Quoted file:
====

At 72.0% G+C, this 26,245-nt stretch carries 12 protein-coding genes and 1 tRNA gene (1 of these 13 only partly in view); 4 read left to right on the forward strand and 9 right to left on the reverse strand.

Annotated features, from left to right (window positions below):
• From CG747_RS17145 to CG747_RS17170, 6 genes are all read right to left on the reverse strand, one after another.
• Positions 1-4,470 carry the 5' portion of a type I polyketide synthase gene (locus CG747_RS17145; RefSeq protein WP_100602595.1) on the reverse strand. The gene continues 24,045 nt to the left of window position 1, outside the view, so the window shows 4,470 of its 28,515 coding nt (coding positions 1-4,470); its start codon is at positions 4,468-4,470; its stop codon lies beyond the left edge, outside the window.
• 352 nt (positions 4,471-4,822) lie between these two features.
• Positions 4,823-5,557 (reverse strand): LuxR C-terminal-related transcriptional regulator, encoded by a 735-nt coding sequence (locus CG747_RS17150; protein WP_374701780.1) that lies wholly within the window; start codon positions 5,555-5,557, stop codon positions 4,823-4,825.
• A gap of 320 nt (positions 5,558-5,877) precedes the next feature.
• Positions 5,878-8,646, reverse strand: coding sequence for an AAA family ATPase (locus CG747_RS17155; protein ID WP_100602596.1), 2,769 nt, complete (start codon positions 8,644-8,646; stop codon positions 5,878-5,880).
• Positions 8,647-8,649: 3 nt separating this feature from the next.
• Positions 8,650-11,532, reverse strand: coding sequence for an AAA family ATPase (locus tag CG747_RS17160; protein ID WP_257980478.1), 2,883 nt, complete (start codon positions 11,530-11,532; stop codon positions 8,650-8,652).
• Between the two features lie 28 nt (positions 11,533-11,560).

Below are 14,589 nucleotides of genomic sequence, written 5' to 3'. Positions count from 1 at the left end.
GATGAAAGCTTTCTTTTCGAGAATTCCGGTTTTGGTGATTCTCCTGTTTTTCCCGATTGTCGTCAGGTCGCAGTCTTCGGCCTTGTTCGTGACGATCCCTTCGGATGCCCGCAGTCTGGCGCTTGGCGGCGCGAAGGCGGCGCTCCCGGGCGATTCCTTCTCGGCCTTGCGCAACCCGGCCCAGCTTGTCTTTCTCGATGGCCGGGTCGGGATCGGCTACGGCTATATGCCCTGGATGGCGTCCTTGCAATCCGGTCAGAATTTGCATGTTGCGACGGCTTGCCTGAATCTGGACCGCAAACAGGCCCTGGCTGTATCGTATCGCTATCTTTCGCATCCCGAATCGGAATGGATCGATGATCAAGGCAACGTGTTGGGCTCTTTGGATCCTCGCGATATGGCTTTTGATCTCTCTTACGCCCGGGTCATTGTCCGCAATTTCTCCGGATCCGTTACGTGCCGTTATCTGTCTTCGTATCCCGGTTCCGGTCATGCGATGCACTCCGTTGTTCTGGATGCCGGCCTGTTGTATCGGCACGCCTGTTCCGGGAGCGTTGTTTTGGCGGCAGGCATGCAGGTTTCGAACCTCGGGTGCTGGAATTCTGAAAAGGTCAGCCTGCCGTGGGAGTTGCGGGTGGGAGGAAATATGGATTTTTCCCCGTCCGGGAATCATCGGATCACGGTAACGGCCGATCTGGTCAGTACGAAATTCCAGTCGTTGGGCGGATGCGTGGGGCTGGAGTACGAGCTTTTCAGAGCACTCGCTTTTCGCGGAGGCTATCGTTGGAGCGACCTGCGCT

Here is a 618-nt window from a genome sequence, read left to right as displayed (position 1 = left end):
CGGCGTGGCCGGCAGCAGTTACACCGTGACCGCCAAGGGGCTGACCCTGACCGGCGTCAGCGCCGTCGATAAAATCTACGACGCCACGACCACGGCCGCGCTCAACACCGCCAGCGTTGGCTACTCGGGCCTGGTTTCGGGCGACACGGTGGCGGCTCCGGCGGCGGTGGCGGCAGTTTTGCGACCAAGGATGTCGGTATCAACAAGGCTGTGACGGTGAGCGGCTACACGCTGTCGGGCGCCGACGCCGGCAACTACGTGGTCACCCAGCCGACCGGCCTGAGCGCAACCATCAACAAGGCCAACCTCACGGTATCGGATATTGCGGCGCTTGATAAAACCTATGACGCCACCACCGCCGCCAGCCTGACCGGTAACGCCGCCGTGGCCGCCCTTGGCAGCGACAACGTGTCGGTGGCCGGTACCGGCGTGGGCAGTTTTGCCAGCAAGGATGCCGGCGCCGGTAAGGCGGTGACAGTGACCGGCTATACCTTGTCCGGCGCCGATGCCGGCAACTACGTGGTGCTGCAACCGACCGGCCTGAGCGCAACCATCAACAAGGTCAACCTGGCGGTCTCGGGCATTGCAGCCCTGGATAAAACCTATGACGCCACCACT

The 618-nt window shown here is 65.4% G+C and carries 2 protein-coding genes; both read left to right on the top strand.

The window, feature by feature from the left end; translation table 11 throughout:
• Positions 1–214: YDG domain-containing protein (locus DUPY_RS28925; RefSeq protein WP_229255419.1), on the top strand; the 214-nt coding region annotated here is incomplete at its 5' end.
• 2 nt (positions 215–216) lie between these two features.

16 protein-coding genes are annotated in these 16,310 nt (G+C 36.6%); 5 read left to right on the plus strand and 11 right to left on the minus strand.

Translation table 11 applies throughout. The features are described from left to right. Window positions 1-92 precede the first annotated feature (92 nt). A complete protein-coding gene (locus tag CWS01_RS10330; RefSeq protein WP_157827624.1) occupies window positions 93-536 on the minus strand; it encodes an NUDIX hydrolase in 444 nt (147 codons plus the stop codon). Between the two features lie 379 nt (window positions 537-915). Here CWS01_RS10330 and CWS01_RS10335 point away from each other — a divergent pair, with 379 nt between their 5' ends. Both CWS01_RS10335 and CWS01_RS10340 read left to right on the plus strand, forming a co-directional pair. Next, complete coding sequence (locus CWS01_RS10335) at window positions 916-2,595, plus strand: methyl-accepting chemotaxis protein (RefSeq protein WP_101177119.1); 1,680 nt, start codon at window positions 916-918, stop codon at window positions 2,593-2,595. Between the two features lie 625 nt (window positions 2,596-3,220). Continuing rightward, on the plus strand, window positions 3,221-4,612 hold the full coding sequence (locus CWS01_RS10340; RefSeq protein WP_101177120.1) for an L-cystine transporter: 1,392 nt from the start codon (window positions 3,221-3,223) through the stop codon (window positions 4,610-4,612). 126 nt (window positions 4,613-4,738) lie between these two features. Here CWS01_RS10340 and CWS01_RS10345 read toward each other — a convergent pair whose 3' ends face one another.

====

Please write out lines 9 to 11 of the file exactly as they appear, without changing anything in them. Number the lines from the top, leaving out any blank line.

• Positions 8,647-8,649: 3 nt separating this feature from the next.
• Positions 8,650-11,532, reverse strand: coding sequence for an AAA family ATPase (locus tag CG747_RS17160; protein ID WP_257980478.1), 2,883 nt, complete (start codon positions 11,530-11,532; stop codon positions 8,650-8,652).
• Between the two features lie 28 nt (positions 11,533-11,560).